When I was younger, we moved a few times before finally settling in “the family home.” Looking back on it, it was both exciting and unsettling.
On the one hand, it was kind of fun to get a new bedroom, rearrange all my toys, and play with my cat in a different rec room. I hardly had to think about packing, and unpacking was like exploring my own stuff. (Maybe I was a boring kid?) There were new parks and stores nearby and new neighbours to meet.
On the other hand, it was fairly stressful. I’d have to learn a different route to walk to school. I had to get used to different quirks in the house, and convince the cat that the world was not ending; we were just in a different home. The new parks may not have been a good substitute for the parks I knew and loved, and our new neighbours could be ones to avoid. (I definitely had a few of those.)
Of course your kids will be on your mind as you decide to move and close on the purchase of your new home, but having a strategy in helping them cope with the move is a must. Children understand the world around them—what they can see and hear themselves—so a move disrupts that in ways we don’t always appreciate.
Here are a few ways you can include your children in the moving process and help them transition from one home to the next.
Be open and honest
As soon as the purchase of your new home is final, have a talk with your kids. Children (like us) can take some time to process large changes, so giving them a period of time to digest this information is a good start. Try your best to highlight what won’t be changing, as well as the big positives to the new house, school, or neighbourhood.
Allow them to spend time with their friends
While you may be busy packing and preparing, your kids will be thinking about how their lives are going to change. Children spend a lot of time with their friends at school, so if you’re moving to a new school zone, allow them a lot of time to visit. While it may seem less important to you, as friends move in and out of kids’ lives, your child will only see the gravity of losing friends and being alone. Arrange play dates and excursions when possible, and assure them they’ll be able to see their old friends even after the move.
Introduce them to their new area
In order for a child to visualize their new life, you’ll have to show it to them. Take a drive to see the new house and spend some time exploring the neighbourhood with them. Visit a local shop or diner. Show them their new school. Create as much excitement as possible so your kid actually looks forward to the move rather than thinking about everything that will be missing.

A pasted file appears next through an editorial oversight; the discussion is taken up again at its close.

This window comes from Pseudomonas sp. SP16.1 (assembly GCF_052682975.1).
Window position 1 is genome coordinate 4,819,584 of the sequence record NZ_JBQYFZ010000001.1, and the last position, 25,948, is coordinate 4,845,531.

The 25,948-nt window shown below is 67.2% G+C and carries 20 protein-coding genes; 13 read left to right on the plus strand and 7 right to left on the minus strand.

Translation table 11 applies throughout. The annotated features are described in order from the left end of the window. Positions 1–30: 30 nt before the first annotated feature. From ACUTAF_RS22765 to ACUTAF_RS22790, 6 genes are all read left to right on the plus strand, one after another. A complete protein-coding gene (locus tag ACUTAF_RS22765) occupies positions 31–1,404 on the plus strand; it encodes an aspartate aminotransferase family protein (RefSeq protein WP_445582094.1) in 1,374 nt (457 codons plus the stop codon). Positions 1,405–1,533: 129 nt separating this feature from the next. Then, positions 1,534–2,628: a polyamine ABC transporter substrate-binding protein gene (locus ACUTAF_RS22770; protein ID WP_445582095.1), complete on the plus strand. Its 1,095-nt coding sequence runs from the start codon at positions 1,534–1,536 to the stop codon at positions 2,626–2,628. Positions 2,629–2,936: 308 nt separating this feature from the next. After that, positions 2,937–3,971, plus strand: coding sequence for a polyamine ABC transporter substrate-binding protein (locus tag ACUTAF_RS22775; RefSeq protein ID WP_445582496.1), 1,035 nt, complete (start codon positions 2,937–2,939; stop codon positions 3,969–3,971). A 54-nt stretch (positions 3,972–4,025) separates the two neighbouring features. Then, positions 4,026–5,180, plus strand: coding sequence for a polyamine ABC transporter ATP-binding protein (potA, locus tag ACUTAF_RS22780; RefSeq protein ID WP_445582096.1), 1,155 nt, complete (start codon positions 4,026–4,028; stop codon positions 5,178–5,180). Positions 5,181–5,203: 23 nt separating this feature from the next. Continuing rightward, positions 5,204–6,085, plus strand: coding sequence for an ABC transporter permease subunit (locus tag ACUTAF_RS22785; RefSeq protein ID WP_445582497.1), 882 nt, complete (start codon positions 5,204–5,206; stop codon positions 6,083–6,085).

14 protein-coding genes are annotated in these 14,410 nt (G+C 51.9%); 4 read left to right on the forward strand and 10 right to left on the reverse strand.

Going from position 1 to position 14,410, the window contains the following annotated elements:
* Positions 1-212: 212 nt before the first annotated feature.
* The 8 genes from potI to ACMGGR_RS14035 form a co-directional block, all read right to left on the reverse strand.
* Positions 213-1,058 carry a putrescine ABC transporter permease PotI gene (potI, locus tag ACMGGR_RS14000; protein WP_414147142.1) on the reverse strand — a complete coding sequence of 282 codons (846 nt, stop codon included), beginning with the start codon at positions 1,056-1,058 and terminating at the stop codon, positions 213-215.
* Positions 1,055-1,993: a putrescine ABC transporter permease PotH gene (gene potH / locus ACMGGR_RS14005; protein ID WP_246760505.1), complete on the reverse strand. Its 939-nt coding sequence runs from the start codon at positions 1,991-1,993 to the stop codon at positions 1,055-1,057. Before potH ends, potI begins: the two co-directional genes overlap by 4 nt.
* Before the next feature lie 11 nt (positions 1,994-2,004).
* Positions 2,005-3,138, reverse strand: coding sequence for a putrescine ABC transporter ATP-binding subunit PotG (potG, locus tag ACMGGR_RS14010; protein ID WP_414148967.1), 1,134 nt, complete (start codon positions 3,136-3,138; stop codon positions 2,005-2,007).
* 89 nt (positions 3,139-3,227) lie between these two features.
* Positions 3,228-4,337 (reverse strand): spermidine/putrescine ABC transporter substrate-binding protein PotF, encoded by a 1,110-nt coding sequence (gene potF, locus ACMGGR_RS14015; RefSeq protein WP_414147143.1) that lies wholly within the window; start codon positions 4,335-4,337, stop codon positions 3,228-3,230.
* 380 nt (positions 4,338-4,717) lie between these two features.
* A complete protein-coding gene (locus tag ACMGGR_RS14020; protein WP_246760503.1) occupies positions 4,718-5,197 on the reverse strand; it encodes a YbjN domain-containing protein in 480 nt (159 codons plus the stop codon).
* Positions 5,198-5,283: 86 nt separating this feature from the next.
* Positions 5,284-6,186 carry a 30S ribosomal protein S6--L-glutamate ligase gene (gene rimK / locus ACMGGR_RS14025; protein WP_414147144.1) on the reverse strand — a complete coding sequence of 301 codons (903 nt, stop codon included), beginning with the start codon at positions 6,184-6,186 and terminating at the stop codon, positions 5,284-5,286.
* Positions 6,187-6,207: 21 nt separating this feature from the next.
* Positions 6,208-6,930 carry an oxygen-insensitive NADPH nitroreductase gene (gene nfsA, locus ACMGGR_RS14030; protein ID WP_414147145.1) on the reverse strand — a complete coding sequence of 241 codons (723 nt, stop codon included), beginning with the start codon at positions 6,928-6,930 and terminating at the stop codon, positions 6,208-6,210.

If it’s not possible to show them physically—if the move is far away, for example—show them photos and videos online. A move over a great distance can be scary for anyone, so lots of preparation is necessary.
Include your kids in the decision-making process
While you’re packing up your life, get your kids involved! You’ll surely be throwing some stuff away, getting new things, and planning for the future; getting your children involved in that process will make them feel more stable about the move. Seemingly inconsequential decisions can include them significantly. Ask which knick-knack you should keep and which you should get rid of. If you have enough bedrooms, find out which one they’d actually prefer.
If you have pets, get their opinion on how to make the move easy for them as well. If you give them a role they see as important, like taking care of the cat and its feelings, they’ll feel less like this is being done to them and more like they’re there with you for the ride.
Give rewards for helping
Even if you’re a kid (or especially as a kid), packing is absolutely no fun. Getting the kids involved is a great thing, but packing loses any lustre after five minutes. If they lend a helping hand, be sure to reward them. If you have a few small things that are like housewarming gifts for children—a globe, a new book, a fun carpet—it will help out in more ways than one.
Just be there for them
Your kids will likely have a whole bunch of questions paired with a whole bunch of emotions. Being more available during the lead up to the move is imperative, as it gives your children opportunities to process what could be the biggest change in their lives thus far. Be honest but not alarming and excited but not crazy and you’re sure to have a smoother, less challenging move with your kids.